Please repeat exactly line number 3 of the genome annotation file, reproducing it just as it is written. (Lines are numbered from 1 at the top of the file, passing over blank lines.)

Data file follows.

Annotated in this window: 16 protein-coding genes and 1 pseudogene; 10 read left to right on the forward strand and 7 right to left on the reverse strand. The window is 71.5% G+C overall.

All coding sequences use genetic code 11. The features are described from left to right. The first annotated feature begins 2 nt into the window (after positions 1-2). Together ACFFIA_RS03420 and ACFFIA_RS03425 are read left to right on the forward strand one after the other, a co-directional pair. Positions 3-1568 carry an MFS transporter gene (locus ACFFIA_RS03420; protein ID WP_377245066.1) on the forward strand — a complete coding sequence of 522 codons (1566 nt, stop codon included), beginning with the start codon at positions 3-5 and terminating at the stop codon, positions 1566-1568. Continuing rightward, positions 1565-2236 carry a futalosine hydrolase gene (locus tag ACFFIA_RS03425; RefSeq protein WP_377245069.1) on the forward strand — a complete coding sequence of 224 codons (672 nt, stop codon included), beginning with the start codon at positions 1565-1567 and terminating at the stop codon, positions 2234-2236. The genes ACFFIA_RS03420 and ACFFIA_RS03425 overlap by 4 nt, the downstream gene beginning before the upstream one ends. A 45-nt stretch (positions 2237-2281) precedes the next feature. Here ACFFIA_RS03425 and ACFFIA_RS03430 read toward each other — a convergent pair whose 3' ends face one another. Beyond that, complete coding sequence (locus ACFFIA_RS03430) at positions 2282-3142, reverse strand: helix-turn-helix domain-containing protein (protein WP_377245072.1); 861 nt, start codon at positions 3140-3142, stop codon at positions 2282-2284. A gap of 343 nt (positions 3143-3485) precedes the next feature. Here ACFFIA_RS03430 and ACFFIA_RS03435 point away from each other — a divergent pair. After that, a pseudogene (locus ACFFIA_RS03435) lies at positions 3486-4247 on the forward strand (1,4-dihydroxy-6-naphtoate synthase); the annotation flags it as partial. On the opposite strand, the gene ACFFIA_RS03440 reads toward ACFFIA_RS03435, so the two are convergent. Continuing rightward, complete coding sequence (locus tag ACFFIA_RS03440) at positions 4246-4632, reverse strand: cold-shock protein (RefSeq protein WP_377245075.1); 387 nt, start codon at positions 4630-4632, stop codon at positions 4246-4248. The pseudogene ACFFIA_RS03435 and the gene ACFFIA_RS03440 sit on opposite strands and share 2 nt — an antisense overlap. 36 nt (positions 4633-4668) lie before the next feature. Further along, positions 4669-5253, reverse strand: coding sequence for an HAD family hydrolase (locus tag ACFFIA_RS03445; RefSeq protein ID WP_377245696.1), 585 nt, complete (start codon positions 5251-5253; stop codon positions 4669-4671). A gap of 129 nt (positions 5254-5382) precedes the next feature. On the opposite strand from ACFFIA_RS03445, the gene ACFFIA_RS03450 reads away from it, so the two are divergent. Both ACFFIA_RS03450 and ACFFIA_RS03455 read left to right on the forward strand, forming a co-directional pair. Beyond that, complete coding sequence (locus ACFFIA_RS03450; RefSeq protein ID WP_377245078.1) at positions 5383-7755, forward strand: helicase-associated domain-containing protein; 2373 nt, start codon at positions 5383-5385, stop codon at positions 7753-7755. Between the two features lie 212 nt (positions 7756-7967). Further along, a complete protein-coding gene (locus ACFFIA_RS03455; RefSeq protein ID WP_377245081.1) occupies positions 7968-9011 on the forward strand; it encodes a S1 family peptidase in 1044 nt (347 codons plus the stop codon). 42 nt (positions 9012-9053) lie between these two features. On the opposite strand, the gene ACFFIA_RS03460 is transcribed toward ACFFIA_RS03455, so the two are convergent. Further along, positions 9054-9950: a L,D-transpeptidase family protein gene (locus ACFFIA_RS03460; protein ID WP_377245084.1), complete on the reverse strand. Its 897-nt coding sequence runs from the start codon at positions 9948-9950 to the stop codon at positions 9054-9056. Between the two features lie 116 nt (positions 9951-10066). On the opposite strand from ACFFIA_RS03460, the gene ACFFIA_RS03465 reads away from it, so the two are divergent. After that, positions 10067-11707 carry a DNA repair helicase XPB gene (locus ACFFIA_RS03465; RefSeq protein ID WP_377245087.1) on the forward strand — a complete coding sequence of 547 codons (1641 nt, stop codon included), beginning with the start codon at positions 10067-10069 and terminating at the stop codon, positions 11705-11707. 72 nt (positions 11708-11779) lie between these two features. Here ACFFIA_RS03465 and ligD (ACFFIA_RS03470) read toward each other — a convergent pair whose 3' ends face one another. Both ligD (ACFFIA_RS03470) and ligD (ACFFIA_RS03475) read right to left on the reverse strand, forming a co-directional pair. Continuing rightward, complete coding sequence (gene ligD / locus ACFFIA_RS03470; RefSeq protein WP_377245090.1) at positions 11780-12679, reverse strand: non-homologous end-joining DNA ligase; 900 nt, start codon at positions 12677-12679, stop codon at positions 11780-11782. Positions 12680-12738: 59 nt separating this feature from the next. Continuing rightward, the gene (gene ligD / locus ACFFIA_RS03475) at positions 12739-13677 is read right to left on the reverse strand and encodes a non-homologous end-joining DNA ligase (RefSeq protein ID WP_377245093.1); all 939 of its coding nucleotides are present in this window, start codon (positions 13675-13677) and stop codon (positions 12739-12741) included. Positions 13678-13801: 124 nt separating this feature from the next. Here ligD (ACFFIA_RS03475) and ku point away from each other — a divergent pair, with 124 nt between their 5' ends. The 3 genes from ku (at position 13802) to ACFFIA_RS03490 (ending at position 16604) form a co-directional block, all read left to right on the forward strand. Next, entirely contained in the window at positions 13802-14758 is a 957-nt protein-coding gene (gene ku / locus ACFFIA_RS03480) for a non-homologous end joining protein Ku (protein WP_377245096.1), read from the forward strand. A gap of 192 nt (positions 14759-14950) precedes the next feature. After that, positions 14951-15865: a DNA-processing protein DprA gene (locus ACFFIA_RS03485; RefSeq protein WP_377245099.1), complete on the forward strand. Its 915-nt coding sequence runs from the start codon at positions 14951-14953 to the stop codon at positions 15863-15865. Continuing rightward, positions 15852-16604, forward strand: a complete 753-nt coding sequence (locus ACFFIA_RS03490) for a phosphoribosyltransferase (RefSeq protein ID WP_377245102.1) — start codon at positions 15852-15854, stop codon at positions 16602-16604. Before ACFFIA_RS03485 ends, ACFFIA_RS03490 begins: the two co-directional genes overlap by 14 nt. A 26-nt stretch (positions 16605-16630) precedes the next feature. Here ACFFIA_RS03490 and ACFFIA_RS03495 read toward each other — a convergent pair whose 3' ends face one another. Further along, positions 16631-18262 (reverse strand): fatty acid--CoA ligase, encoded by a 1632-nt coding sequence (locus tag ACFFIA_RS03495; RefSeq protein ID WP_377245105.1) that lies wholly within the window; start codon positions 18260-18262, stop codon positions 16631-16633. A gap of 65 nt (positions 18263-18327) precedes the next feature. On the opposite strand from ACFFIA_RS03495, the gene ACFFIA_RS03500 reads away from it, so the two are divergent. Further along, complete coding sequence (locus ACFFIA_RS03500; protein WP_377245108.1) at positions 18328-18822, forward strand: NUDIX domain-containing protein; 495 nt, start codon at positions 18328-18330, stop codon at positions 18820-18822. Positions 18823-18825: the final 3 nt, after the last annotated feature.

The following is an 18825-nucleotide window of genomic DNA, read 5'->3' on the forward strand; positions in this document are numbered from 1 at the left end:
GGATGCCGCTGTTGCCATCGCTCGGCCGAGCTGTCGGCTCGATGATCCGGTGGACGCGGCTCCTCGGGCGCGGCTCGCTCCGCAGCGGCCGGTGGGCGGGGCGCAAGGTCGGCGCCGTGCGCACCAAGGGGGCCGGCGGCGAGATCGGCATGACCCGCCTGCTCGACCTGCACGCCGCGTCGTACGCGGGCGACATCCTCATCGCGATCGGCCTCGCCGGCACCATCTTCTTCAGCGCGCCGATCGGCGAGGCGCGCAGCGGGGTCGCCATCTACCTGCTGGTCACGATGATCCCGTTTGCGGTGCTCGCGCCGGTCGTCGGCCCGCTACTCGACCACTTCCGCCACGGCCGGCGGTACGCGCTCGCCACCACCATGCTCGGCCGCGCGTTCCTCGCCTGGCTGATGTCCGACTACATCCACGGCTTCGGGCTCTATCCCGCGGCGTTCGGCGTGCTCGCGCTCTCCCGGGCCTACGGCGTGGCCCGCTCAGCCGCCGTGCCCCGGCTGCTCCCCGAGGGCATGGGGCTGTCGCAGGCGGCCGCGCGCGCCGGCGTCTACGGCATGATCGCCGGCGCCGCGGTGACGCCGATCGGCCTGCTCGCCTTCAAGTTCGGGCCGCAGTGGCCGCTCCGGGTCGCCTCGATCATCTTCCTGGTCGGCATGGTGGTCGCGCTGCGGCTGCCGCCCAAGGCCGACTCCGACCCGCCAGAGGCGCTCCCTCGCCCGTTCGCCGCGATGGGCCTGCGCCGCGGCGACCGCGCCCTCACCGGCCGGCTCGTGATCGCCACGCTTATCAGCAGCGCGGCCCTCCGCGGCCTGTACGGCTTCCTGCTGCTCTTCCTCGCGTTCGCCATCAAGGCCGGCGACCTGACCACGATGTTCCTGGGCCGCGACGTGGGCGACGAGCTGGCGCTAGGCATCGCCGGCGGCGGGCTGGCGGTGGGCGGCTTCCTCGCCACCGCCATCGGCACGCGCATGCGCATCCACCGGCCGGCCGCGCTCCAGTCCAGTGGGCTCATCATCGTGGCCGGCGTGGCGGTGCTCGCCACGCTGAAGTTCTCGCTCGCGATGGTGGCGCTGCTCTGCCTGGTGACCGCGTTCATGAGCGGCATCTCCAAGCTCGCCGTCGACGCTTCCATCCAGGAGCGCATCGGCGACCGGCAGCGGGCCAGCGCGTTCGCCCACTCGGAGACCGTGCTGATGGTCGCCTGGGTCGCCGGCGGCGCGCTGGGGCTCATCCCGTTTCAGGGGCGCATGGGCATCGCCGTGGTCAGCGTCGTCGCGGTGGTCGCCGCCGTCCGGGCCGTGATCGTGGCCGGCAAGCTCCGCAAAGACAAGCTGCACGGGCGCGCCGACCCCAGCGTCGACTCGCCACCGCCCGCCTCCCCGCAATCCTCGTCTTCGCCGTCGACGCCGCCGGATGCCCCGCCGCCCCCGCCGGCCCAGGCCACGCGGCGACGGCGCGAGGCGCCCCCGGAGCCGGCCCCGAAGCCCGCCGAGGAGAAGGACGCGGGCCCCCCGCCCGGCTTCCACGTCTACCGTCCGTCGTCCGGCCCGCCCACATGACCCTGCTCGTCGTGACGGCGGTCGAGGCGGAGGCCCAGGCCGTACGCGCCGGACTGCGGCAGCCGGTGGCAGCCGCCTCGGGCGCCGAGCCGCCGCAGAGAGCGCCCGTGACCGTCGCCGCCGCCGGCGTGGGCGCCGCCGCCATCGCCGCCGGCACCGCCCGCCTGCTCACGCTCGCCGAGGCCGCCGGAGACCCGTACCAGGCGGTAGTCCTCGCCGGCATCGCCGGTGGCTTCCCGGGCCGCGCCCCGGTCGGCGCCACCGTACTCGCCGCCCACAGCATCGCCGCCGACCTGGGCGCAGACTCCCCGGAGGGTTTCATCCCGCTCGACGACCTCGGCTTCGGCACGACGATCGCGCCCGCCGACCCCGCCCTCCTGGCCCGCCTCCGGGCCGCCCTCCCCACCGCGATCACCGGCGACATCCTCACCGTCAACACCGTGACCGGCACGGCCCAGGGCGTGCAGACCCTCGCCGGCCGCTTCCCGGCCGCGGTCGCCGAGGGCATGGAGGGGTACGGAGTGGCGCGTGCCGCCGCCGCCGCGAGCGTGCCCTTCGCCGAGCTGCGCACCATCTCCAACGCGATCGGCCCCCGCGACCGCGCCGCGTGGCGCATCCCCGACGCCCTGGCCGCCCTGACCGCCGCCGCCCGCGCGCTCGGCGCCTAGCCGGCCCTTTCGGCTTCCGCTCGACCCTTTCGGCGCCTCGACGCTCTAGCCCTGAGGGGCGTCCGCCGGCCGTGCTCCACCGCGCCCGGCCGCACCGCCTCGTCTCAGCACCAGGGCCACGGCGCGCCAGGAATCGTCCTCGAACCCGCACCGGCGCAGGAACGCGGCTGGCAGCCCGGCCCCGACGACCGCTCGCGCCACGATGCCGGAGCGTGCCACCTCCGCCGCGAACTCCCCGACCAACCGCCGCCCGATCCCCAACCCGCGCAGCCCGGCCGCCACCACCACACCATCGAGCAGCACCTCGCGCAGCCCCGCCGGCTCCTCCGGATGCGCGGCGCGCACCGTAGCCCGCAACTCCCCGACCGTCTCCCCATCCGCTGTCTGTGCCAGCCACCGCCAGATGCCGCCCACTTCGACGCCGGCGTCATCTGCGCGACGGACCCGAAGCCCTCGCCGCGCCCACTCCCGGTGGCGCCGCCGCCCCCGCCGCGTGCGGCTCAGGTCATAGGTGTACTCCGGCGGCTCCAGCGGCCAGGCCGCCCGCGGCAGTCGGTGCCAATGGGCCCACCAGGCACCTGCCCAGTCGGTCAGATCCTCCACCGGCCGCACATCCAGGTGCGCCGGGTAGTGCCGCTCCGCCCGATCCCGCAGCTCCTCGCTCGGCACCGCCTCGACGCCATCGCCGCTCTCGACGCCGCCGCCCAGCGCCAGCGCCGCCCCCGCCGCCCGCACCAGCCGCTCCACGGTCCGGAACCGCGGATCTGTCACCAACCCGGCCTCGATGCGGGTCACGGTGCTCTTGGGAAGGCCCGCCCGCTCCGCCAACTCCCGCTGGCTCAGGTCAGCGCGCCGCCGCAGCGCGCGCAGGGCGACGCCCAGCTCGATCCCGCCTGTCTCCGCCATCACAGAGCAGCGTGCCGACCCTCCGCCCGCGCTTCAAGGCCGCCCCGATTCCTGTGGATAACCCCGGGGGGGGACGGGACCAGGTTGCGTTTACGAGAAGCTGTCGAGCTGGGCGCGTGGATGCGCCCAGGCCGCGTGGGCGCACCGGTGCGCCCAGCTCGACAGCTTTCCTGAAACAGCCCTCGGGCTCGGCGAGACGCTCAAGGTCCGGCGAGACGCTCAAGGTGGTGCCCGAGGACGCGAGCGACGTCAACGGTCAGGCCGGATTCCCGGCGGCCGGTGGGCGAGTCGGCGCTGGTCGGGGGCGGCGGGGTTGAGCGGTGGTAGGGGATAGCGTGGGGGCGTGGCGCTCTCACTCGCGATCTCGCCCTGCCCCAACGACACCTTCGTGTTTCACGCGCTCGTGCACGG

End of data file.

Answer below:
The following is an 18825-nucleotide window of genomic DNA, read 5'->3' on the forward strand; positions in this document are numbered from 1 at the left end: